Statelessness is the worst possible result of the violation of the right to a nationality. There are a variety of circumstances that give rise to statelessness at birth or in later life. There is often an element of discrimination and/or arbitrariness at play, when people or entire groups become stateless. In fact, there is emerging authority to support the position that any loss or deprivation of nationality which results in statelessness would be a disproportionate means of achieving any public policy goal (even if the goal in itself is legitimate), and would thus generally be arbitrary and in violation of international human rights law. Discrimination and arbitrariness can manifest itself in an obvious, aggressive and even persecutory manner, such as when entire groups are deprived of their nationality based on ethnicity or religion; or it can be more subtle and latent, such as the failure of states to prioritise legal reform that would plug gaps in the law which could cause statelessness. Thus, it is worth reminding ourselves that while states do have significant freedom to set out their own membership criteria, they also have a responsibility to protect against discrimination and arbitrariness, and to uphold international standards. Statelessness most often occurs when states fail to do so.
Conflict of laws:
The classical example is where state A confers nationality by descent while state B confers nationality by place of birth, but the combination of a particular individual’s birthplace and parentage is such that neither nationality is acquired. Neither state A nor state B necessarily have ‘bad’ laws or have picked out the person concerned as being undeserving of nationality, he or she simply fails to qualify under the regular operation of the rules of either state with which he or she has connections.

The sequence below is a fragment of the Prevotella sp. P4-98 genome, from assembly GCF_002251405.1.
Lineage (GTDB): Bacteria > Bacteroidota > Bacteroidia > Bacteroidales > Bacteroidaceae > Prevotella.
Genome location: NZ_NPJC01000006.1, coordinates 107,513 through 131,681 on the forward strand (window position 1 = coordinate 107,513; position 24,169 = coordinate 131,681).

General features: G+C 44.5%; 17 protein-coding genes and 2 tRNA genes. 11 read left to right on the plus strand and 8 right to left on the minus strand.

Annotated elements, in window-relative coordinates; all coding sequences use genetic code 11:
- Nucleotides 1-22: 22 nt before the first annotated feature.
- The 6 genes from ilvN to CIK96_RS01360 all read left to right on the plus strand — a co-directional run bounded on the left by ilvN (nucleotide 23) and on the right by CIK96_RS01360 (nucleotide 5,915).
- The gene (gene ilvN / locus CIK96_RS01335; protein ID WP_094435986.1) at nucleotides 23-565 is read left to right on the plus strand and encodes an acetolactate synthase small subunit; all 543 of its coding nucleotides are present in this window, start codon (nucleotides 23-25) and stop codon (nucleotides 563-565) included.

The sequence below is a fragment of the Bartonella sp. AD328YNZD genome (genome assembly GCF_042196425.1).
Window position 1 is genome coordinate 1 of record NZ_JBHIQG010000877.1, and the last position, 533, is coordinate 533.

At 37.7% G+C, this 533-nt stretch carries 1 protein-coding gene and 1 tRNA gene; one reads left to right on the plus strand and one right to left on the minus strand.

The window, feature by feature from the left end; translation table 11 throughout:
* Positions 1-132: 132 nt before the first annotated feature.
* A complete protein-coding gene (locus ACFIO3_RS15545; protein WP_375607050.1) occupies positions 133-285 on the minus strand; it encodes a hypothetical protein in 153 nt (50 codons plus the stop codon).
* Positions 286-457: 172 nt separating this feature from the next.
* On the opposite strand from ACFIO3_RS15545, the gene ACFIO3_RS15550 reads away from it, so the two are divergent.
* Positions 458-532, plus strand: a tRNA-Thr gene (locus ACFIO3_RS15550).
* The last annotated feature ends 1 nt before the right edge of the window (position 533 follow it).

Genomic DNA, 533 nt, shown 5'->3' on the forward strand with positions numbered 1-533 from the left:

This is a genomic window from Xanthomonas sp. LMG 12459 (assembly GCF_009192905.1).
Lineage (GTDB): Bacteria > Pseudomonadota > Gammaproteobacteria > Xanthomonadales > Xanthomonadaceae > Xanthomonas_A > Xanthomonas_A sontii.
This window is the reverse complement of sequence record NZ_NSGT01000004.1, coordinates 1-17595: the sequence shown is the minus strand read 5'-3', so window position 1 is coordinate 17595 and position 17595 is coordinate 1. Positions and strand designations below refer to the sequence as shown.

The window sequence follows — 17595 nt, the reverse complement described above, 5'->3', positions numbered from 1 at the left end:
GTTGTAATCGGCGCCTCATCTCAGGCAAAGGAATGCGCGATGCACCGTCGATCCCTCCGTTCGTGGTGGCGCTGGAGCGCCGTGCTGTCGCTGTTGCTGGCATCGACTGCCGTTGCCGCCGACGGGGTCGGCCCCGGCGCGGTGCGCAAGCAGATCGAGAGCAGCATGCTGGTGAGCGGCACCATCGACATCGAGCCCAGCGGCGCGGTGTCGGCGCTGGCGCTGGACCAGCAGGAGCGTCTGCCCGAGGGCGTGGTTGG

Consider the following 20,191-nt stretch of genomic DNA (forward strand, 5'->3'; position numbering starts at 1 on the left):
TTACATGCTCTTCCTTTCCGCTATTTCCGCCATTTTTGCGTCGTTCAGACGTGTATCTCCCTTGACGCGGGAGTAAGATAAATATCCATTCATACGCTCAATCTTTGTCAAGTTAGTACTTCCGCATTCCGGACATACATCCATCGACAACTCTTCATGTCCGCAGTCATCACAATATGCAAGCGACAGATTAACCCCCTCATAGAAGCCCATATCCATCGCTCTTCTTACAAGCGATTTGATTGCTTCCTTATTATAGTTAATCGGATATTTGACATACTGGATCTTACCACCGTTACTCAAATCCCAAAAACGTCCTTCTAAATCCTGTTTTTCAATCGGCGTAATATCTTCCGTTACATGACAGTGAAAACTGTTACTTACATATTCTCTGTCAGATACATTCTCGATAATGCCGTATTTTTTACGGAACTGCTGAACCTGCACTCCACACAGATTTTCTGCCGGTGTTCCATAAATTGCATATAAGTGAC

Statelessness is often the result of discrimination against particular groups. Some States deny nationality to persons who are of a particular ethnicity or religion, leaving minorities stateless. 27 countries limit the right of mothers to confer their nationality on their children. This can lead to statelessness if a child cannot acquire the father’s nationality, for instance because he is stateless or unknown.
When part of a state secedes and becomes independent, or when a state dissolves into multiple new states, the question emerges as to what happens to the nationality of the persons affected. The new nationality laws of successor states may conflict and leave people without any nationality, while the re-definition of who is a national of the original state (where it continues to exist) may also render people stateless.
The legacy of colonisation:
Many of the most large scale and entrenched situations of statelessness in the world today were born out of the experiences of colonisation, de-colonisation and consequent nation-building. In such contexts, newly independent states (many of which never had a common pre-colonial national identity) have had to deal with borders arbitrarily drawn (often dividing ethnic groups) peoples forcibly migrated (for labour) and the consequences of decades, sometimes centuries of colonial rule which successfully pitted different ethnic and religious groups against each other, privileging some and marginalising others, as part of a wider divide and rule policy. It is not surprising that many newly independent states thus struggled with nation building, national identity and the treatment of minorities. While colonial history does not justify in any way discrimination, arbitrariness and disenfranchisement, this historical context must be understood and addressed in order to reduce statelessness.